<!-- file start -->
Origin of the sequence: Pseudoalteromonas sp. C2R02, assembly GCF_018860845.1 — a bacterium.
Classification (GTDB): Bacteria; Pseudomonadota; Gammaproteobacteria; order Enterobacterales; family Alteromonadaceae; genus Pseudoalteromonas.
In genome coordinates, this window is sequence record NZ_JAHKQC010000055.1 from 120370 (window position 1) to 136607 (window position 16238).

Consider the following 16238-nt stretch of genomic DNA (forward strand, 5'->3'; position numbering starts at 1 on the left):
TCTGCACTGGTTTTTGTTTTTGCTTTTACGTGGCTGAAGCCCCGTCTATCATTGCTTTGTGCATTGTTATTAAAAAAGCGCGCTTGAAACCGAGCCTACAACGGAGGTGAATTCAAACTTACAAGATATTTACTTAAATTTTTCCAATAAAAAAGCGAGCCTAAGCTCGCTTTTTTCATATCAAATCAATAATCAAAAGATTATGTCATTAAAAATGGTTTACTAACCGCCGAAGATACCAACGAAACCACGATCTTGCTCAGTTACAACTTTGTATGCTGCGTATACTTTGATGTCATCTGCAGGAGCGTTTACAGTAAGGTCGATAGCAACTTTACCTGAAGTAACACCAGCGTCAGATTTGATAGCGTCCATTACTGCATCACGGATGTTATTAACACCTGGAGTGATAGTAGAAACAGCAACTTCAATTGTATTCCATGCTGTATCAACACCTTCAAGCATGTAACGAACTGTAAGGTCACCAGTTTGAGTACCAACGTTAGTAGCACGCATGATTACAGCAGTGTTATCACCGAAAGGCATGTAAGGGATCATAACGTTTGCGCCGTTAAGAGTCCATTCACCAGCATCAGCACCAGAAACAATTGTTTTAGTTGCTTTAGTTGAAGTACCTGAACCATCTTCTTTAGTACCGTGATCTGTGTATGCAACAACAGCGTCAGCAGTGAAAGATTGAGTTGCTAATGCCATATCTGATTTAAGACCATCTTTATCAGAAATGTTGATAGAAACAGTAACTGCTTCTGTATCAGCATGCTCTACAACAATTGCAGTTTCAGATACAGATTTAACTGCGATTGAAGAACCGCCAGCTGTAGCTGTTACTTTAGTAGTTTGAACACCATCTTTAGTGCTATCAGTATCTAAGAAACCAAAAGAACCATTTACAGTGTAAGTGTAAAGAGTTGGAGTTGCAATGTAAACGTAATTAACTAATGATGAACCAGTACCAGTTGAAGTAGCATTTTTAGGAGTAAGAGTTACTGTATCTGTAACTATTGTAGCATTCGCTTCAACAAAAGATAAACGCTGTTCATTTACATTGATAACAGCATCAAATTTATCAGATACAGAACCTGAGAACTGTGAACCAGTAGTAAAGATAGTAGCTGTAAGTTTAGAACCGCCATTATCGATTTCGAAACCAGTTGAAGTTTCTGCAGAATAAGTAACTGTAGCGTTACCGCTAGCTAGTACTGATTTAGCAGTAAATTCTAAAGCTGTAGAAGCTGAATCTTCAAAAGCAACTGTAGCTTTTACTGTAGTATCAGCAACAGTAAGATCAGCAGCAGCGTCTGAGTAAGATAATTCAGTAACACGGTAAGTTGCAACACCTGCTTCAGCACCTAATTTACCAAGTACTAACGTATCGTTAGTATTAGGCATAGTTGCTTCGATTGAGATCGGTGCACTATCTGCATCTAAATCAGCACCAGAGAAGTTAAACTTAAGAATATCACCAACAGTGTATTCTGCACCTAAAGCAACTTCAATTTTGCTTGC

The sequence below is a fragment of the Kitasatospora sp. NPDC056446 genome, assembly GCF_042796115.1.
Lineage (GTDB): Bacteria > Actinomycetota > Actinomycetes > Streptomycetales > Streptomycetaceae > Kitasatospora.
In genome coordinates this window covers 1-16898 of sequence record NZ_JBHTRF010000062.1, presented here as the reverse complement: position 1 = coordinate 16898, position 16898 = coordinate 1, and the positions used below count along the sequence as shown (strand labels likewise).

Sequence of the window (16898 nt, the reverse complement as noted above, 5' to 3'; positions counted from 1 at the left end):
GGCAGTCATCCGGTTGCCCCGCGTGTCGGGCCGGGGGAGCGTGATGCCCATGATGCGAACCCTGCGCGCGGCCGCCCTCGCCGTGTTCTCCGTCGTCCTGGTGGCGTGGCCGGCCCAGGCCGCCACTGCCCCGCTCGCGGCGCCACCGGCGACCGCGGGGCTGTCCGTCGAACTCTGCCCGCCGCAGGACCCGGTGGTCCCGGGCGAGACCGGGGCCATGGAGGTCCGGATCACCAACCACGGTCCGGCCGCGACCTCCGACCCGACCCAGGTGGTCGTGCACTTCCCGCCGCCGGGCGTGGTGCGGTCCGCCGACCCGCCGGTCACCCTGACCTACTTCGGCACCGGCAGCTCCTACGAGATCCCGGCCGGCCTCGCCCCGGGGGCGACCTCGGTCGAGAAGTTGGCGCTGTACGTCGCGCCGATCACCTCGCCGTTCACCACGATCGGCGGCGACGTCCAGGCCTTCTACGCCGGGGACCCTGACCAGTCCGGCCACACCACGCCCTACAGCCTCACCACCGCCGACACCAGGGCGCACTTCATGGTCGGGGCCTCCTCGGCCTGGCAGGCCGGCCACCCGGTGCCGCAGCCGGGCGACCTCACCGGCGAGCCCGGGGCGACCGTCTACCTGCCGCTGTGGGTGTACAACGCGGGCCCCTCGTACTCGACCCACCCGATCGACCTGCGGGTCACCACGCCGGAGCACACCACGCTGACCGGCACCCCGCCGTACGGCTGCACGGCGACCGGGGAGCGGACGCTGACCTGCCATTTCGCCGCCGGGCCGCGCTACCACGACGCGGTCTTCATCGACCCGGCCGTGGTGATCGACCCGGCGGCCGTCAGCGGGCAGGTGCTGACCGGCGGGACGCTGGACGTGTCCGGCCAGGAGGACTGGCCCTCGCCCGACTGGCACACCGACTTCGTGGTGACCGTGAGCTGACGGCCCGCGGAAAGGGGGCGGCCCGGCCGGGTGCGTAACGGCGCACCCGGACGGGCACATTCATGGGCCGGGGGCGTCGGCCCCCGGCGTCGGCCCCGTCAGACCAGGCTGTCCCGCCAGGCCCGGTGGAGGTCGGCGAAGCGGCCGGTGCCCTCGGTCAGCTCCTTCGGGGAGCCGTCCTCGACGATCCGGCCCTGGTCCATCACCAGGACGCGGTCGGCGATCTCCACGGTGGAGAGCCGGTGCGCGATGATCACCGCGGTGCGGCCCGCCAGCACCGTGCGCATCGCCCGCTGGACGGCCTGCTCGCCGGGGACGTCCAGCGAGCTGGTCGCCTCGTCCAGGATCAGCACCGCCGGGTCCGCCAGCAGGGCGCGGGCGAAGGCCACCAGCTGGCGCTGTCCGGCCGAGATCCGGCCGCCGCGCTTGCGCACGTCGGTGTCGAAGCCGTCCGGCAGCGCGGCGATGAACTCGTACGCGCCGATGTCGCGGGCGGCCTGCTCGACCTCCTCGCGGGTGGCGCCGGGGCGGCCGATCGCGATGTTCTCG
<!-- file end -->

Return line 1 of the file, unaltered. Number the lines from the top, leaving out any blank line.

Origin of the sequence: Pseudoalteromonas sp. C2R02, assembly GCF_018860845.1 — a bacterium.